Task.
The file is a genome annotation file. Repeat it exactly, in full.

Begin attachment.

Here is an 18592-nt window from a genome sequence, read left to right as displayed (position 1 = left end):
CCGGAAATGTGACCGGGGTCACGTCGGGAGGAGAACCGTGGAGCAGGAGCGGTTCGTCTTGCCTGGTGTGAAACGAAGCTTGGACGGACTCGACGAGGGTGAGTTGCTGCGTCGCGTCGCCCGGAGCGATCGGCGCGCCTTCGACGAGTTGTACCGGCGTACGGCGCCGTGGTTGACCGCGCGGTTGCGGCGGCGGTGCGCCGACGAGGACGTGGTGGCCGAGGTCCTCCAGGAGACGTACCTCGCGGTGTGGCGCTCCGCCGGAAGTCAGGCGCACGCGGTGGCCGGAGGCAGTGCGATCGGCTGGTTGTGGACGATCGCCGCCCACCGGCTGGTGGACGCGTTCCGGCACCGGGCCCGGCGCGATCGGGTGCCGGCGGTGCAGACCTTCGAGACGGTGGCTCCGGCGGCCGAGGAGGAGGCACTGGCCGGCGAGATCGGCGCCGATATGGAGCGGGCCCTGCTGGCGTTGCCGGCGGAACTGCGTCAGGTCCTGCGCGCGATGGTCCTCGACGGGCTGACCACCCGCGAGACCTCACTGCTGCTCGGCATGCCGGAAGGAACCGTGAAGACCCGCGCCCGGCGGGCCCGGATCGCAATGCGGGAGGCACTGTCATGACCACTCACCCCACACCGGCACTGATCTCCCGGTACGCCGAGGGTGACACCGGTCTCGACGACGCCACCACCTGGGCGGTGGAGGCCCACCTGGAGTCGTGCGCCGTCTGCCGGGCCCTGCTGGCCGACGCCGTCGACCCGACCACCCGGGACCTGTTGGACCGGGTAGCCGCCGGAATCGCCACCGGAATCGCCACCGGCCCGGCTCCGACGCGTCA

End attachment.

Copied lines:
Here is an 18592-nt window from a genome sequence, read left to right as displayed (position 1 = left end):
CCGGAAATGTGACCGGGGTCACGTCGGGAGGAGAACCGTGGAGCAGGAGCGGTTCGTCTTGCCTGGTGTGAAACGAAGCTTGGACGGACTCGACGAGGGTGAGTTGCTGCGTCGCGTCGCCCGGAGCGATCGGCGCGCCTTCGACGAGTTGTACCGGCGTACGGCGCCGTGGTTGACCGCGCGGTTGCGGCGGCGGTGCGCCGACGAGGACGTGGTGGCCGAGGTCCTCCAGGAGACGTACCTCGCGGTGTGGCGCTCCGCCGGAAGTCAGGCGCACGCGGTGGCCGGAGGCAGTGCGATCGGCTGGTTGTGGACGATCGCCGCCCACCGGCTGGTGGACGCGTTCCGGCACCGGGCCCGGCGCGATCGGGTGCCGGCGGTGCAGACCTTCGAGACGGTGGCTCCGGCGGCCGAGGAGGAGGCACTGGCCGGCGAGATCGGCGCCGATATGGAGCGGGCCCTGCTGGCGTTGCCGGCGGAACTGCGTCAGGTCCTGCGCGCGATGGTCCTCGACGGGCTGACCACCCGCGAGACCTCACTGCTGCTCGGCATGCCGGAAGGAACCGTGAAGACCCGCGCCCGGCGGGCCCGGATCGCAATGCGGGAGGCACTGTCATGACCACTCACCCCACACCGGCACTGATCTCCCGGTACGCCGAGGGTGACACCGGTCTCGACGACGCCACCACCTGGGCGGTGGAGGCCCACCTGGAGTCGTGCGCCGTCTGCCGGGCCCTGCTGGCCGACGCCGTCGACCCGACCACCCGGGACCTGTTGGACCGGGTAGCCGCCGGAATCGCCACCGGAATCGCCACCGGCCCGGCTCCGACGCGTCA